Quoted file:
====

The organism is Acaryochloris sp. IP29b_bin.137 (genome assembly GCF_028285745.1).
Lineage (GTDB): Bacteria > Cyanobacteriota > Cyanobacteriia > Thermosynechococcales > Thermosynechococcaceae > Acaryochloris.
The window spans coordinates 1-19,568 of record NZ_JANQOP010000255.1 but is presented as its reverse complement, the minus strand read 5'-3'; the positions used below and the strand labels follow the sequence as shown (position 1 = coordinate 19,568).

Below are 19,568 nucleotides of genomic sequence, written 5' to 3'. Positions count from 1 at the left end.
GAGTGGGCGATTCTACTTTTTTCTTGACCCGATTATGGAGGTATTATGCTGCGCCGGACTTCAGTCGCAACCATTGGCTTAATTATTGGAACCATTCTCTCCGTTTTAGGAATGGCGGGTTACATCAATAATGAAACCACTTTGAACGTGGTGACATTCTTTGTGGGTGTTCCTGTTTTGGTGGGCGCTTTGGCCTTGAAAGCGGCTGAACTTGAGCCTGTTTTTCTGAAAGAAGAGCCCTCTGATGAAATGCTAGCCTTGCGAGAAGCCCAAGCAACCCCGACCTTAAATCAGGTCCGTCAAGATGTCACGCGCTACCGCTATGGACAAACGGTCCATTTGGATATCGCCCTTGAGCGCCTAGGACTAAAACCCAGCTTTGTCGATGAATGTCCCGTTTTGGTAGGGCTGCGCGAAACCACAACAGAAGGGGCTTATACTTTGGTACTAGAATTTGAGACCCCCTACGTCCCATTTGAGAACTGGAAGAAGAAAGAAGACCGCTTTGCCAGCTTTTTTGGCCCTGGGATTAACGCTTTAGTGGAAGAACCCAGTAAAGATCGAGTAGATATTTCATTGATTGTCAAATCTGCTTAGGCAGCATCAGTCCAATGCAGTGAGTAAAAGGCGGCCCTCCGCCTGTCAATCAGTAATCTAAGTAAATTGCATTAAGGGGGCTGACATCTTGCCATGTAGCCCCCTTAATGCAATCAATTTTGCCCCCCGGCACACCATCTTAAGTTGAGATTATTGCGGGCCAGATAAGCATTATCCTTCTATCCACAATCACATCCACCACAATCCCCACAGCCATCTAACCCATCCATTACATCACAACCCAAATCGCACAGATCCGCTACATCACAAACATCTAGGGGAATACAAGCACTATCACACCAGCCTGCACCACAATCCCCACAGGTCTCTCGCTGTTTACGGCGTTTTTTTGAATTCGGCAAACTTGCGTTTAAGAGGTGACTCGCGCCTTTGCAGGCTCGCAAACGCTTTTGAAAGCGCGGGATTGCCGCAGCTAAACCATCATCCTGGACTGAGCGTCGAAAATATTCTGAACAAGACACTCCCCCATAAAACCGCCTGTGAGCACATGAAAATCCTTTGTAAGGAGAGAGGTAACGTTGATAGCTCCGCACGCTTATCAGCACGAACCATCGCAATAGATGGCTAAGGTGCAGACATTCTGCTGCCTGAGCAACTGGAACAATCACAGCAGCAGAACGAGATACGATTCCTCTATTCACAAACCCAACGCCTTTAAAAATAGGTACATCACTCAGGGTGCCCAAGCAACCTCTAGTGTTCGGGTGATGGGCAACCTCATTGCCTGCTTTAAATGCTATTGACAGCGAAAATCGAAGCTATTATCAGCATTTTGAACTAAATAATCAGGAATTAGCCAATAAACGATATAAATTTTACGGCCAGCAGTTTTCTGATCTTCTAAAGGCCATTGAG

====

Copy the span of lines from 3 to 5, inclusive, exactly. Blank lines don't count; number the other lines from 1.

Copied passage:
The window spans coordinates 1-19,568 of record NZ_JANQOP010000255.1 but is presented as its reverse complement, the minus strand read 5'-3'; the positions used below and the strand labels follow the sequence as shown (position 1 = coordinate 19,568).

Below are 19,568 nucleotides of genomic sequence, written 5' to 3'. Positions count from 1 at the left end.
GAGTGGGCGATTCTACTTTTTTCTTGACCCGATTATGGAGGTATTATGCTGCGCCGGACTTCAGTCGCAACCATTGGCTTAATTATTGGAACCATTCTCTCCGTTTTAGGAATGGCGGGTTACATCAATAATGAAACCACTTTGAACGTGGTGACATTCTTTGTGGGTGTTCCTGTTTTGGTGGGCGCTTTGGCCTTGAAAGCGGCTGAACTTGAGCCTGTTTTTCTGAAAGAAGAGCCCTCTGATGAAATGCTAGCCTTGCGAGAAGCCCAAGCAACCCCGACCTTAAATCAGGTCCGTCAAGATGTCACGCGCTACCGCTATGGACAAACGGTCCATTTGGATATCGCCCTTGAGCGCCTAGGACTAAAACCCAGCTTTGTCGATGAATGTCCCGTTTTGGTAGGGCTGCGCGAAACCACAACAGAAGGGGCTTATACTTTGGTACTAGAATTTGAGACCCCCTACGTCCCATTTGAGAACTGGAAGAAGAAAGAAGACCGCTTTGCCAGCTTTTTTGGCCCTGGGATTAACGCTTTAGTGGAAGAACCCAGTAAAGATCGAGTAGATATTTCATTGATTGTCAAATCTGCTTAGGCAGCATCAGTCCAATGCAGTGAGTAAAAGGCGGCCCTCCGCCTGTCAATCAGTAATCTAAGTAAATTGCATTAAGGGGGCTGACATCTTGCCATGTAGCCCCCTTAATGCAATCAATTTTGCCCCCCGGCACACCATCTTAAGTTGAGATTATTGCGGGCCAGATAAGCATTATCCTTCTATCCACAATCACATCCACCACAATCCCCACAGCCATCTAACCCATCCATTACATCACAACCCAAATCGCACAGATCCGCTACATCACAAACATCTAGGGGAATACAAGCACTATCACACCAGCCTGCACCACAATCCCCACAGGTCTCTCGCTGTTTACGGCGTTTTTTTGAATTCGGCAAACTTGCGTTTAAGAGGTGACTCGCGCCTTTGCAGGCTCGCAAACGCTTTTGAAAGCGCGGGATTGCCGCAGCTAAACCATCATCCTGGACTGAGCGTCGAAAATATTCTGAACAAGACACTCCCCCATAAAACCGCCTGTGAGCACATGAAAATCCTTTGTAAGGAGAGAGGTAACGTTGATAGCTCCGCACGCTTATCAGCACGAACCATCGCAATAGATGGCTAAGGTGCAGACATTCTGCTGCCTGAGCAACTGGAACAATCACAGCAGCAGAACGAGATACGATTCCTCTATTCACAAACCCAACGCCTTTAAAAATAGGTACATCACTCAGGGTGCCCAAGCAACCTCTAGTGTTCGGGTGATGGGCAACCTCATTGCCTGCTTTAAATGCTATTGACAGCGAAAATCGAAGCTATTATCAGCATTTTGAACTAAATAATCAGGAATTAGCCAATAAACGATATAAATTTTACGGCCAGCAGTTTTCTGATCTTCTAAAGGCCATTGAG